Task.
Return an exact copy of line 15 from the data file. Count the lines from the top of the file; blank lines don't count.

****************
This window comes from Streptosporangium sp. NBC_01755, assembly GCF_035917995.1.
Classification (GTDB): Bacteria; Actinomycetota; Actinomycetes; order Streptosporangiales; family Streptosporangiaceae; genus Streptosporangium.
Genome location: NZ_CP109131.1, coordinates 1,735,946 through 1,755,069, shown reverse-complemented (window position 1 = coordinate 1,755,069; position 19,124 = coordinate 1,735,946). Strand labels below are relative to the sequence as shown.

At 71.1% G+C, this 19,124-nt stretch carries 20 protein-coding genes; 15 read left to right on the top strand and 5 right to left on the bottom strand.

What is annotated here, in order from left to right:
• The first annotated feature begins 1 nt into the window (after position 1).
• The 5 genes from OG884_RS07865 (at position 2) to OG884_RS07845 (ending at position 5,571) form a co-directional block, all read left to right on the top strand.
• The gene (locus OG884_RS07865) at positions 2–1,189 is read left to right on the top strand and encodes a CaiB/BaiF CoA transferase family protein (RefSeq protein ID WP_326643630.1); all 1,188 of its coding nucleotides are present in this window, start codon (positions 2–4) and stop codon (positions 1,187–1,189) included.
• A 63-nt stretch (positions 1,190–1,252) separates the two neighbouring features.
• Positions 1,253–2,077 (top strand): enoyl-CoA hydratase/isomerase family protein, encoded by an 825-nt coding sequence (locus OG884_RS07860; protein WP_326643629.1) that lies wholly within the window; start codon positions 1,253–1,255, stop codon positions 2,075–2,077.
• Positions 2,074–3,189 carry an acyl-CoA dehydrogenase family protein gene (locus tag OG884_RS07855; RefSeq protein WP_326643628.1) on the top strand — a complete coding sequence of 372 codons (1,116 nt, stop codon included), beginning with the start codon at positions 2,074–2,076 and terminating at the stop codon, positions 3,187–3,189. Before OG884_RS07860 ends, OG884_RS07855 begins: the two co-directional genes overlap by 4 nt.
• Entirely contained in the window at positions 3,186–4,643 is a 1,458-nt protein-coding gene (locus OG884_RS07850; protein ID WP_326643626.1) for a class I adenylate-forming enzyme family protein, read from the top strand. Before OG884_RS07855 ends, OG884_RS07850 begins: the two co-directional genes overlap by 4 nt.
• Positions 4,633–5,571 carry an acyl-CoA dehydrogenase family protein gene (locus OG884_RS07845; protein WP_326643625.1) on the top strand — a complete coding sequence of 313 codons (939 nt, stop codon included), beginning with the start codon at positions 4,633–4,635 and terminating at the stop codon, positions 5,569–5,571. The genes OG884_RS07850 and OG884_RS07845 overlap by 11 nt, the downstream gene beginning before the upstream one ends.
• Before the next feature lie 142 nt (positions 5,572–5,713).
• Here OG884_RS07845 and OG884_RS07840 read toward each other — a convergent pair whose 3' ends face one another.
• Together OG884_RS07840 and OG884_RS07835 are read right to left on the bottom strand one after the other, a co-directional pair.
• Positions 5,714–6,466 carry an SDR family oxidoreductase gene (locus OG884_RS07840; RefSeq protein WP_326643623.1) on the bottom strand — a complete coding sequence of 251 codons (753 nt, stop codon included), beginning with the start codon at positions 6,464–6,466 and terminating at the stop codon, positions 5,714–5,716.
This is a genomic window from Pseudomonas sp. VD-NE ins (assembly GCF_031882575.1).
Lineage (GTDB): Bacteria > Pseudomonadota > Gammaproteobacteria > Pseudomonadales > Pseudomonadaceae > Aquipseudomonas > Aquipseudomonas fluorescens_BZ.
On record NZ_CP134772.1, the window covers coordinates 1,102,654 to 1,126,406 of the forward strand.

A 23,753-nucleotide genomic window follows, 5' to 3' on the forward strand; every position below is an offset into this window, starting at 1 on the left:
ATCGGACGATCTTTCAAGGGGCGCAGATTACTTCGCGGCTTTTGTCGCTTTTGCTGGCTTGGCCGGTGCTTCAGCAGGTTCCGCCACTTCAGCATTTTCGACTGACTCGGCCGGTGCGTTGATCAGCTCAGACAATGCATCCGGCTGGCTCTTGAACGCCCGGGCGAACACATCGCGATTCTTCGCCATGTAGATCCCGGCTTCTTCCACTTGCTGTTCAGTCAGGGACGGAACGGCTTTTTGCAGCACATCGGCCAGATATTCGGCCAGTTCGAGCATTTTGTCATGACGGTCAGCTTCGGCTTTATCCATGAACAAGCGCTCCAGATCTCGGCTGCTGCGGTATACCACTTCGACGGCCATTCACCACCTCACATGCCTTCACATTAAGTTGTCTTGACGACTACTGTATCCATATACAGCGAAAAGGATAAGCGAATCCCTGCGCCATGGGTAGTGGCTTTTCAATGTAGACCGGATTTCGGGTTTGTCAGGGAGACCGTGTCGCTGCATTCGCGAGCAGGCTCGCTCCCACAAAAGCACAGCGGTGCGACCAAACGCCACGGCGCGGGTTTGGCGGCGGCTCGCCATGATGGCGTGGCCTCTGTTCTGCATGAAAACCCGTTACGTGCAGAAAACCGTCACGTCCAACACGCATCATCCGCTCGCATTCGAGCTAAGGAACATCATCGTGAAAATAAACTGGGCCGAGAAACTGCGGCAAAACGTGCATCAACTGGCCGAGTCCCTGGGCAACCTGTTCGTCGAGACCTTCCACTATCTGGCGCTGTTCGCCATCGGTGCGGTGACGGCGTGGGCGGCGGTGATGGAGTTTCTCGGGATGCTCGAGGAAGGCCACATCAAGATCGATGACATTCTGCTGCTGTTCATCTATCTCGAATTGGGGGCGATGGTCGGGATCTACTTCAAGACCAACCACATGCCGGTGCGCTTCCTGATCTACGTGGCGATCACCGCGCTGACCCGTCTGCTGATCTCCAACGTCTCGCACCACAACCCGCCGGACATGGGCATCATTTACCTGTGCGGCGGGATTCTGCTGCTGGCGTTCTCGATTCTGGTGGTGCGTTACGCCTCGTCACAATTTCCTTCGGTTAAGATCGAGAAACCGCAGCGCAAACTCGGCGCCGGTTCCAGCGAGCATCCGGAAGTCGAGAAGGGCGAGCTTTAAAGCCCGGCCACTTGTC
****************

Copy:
• Here OG884_RS07845 and OG884_RS07840 read toward each other — a convergent pair whose 3' ends face one another.